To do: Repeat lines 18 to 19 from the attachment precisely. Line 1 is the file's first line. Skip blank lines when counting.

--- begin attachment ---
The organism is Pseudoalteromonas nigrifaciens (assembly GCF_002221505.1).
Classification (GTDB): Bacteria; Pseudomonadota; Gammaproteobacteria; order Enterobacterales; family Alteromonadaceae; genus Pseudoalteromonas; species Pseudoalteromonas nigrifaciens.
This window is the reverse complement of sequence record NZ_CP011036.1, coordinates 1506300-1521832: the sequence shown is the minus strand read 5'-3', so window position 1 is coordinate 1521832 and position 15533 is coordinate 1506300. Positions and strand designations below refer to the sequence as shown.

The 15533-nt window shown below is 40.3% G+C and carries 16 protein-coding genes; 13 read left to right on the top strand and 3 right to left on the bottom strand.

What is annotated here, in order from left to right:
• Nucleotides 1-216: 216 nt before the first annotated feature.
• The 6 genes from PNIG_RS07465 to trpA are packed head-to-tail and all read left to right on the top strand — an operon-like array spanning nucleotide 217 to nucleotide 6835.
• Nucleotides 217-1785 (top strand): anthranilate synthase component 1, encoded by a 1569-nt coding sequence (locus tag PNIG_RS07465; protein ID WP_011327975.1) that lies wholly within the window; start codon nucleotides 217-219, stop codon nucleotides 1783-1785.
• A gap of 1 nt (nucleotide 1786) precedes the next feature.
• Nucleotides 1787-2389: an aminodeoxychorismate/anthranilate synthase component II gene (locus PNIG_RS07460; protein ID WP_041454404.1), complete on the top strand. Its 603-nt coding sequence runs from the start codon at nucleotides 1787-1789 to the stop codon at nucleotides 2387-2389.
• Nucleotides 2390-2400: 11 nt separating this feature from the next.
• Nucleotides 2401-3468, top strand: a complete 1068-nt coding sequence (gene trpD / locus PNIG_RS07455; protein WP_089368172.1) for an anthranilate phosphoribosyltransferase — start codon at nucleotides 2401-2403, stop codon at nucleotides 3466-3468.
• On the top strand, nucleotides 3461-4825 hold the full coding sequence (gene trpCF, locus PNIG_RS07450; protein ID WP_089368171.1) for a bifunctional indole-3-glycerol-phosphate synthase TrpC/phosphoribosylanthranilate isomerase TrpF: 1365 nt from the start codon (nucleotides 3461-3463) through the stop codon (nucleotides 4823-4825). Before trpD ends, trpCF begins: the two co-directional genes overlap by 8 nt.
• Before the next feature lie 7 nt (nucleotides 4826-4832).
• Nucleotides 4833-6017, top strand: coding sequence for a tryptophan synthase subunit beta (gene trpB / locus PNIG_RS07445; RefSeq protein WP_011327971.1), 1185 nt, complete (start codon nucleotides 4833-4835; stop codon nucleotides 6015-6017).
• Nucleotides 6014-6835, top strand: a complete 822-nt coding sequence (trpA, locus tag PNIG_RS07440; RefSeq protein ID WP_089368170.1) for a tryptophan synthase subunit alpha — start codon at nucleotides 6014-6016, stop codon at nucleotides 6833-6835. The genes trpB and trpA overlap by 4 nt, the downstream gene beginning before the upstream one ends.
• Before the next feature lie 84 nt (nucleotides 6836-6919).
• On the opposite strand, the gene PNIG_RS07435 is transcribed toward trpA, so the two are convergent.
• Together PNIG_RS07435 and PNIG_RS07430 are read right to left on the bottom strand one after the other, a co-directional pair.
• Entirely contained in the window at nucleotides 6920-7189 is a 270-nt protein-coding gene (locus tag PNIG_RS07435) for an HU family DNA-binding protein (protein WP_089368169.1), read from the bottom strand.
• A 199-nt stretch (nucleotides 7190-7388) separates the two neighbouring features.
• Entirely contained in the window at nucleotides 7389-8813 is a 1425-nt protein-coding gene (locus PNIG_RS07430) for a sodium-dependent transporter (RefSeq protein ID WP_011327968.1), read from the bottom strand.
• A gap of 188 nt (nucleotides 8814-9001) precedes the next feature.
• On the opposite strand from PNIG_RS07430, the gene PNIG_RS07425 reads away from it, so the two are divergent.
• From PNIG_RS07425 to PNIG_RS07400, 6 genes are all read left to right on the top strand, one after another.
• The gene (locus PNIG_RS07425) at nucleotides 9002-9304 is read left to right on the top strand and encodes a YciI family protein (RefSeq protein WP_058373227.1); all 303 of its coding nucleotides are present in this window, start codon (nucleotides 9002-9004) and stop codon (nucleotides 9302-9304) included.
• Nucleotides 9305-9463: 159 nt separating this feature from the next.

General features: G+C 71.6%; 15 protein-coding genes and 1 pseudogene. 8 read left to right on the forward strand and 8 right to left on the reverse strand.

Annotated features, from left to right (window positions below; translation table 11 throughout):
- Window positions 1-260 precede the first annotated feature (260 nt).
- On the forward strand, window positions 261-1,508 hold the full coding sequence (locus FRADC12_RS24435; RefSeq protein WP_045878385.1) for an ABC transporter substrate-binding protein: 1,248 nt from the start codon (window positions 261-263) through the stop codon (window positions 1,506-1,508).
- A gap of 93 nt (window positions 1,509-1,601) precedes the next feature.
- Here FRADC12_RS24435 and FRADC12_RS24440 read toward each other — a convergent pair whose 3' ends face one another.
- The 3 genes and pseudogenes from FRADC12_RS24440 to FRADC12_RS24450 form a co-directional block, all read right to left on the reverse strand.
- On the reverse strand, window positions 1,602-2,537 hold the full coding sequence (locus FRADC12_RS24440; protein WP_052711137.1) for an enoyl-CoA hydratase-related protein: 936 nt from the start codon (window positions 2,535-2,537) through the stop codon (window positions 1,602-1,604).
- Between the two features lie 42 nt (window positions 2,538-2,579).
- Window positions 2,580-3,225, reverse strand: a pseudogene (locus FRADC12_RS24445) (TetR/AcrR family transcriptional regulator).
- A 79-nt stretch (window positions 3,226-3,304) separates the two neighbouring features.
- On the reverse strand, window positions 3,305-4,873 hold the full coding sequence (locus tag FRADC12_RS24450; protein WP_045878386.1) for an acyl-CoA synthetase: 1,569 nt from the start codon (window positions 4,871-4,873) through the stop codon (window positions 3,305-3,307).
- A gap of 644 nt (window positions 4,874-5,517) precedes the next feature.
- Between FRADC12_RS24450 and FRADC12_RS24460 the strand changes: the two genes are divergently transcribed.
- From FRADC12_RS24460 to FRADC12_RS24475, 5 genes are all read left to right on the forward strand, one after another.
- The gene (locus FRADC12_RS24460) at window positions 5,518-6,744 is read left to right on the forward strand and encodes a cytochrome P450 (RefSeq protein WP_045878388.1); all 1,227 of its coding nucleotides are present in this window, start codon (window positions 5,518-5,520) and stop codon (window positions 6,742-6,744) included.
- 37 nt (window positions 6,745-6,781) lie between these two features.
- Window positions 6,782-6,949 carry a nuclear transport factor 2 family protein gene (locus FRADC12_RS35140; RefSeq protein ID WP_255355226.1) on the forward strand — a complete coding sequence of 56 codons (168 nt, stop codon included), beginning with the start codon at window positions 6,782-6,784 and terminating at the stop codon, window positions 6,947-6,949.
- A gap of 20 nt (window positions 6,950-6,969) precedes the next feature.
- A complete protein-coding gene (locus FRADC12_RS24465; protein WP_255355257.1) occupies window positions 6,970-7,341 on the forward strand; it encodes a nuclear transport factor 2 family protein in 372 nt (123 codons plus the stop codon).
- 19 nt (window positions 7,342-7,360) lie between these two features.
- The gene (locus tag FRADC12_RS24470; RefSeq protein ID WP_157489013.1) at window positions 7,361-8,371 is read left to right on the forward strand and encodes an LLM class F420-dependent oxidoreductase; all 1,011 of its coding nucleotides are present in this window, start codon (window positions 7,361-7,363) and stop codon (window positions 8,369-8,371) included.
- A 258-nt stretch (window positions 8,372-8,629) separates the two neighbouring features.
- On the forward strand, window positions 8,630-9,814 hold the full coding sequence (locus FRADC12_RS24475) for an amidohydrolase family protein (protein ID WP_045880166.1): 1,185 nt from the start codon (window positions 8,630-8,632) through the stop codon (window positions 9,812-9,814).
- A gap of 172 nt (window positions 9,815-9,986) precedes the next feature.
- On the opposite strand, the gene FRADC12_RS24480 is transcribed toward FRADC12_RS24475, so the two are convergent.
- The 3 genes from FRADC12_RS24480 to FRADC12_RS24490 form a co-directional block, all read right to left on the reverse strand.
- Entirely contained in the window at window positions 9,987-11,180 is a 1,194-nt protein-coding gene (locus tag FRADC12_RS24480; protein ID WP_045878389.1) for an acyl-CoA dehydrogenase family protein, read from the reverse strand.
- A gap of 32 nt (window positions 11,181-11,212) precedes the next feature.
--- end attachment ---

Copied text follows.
• On the opposite strand, the gene PNIG_RS07435 is transcribed toward trpA, so the two are convergent.
• Together PNIG_RS07435 and PNIG_RS07430 are read right to left on the bottom strand one after the other, a co-directional pair.